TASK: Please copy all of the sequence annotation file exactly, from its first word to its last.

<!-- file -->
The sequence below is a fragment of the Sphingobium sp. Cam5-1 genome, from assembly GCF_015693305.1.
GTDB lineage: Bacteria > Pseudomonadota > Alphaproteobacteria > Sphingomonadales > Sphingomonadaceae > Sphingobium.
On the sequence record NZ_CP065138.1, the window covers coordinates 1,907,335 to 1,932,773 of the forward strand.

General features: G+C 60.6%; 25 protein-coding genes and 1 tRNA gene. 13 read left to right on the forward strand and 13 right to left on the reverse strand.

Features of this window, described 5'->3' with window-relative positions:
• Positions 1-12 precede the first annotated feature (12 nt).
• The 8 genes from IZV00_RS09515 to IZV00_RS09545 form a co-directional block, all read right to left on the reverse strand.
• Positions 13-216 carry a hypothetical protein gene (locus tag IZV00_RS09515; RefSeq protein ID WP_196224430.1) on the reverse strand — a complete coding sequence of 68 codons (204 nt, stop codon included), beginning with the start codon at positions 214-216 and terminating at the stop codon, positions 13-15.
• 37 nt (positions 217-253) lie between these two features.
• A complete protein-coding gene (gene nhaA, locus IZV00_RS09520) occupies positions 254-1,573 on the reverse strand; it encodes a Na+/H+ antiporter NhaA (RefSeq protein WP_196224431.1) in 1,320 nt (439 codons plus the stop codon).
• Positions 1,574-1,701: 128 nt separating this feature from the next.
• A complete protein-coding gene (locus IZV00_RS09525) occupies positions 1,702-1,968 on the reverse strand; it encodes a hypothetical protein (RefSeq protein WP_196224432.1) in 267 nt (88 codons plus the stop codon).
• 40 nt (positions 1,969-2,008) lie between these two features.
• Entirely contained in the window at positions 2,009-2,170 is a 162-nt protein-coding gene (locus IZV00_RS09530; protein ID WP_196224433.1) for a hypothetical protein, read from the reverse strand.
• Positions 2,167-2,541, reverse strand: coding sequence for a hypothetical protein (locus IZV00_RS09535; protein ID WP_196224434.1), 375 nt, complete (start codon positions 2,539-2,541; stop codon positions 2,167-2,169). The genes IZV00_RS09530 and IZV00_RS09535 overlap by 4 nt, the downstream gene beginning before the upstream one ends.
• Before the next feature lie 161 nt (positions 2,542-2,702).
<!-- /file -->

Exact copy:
The sequence below is a fragment of the Sphingobium sp. Cam5-1 genome, from assembly GCF_015693305.1.
GTDB lineage: Bacteria > Pseudomonadota > Alphaproteobacteria > Sphingomonadales > Sphingomonadaceae > Sphingobium.
On the sequence record NZ_CP065138.1, the window covers coordinates 1,907,335 to 1,932,773 of the forward strand.

General features: G+C 60.6%; 25 protein-coding genes and 1 tRNA gene. 13 read left to right on the forward strand and 13 right to left on the reverse strand.

Features of this window, described 5'->3' with window-relative positions:
• Positions 1-12 precede the first annotated feature (12 nt).
• The 8 genes from IZV00_RS09515 to IZV00_RS09545 form a co-directional block, all read right to left on the reverse strand.
• Positions 13-216 carry a hypothetical protein gene (locus tag IZV00_RS09515; RefSeq protein ID WP_196224430.1) on the reverse strand — a complete coding sequence of 68 codons (204 nt, stop codon included), beginning with the start codon at positions 214-216 and terminating at the stop codon, positions 13-15.
• 37 nt (positions 217-253) lie between these two features.
• A complete protein-coding gene (gene nhaA, locus IZV00_RS09520) occupies positions 254-1,573 on the reverse strand; it encodes a Na+/H+ antiporter NhaA (RefSeq protein WP_196224431.1) in 1,320 nt (439 codons plus the stop codon).
• Positions 1,574-1,701: 128 nt separating this feature from the next.
• A complete protein-coding gene (locus IZV00_RS09525) occupies positions 1,702-1,968 on the reverse strand; it encodes a hypothetical protein (RefSeq protein WP_196224432.1) in 267 nt (88 codons plus the stop codon).
• 40 nt (positions 1,969-2,008) lie between these two features.
• Entirely contained in the window at positions 2,009-2,170 is a 162-nt protein-coding gene (locus IZV00_RS09530; protein ID WP_196224433.1) for a hypothetical protein, read from the reverse strand.
• Positions 2,167-2,541, reverse strand: coding sequence for a hypothetical protein (locus IZV00_RS09535; protein ID WP_196224434.1), 375 nt, complete (start codon positions 2,539-2,541; stop codon positions 2,167-2,169). The genes IZV00_RS09530 and IZV00_RS09535 overlap by 4 nt, the downstream gene beginning before the upstream one ends.
• Before the next feature lie 161 nt (positions 2,542-2,702).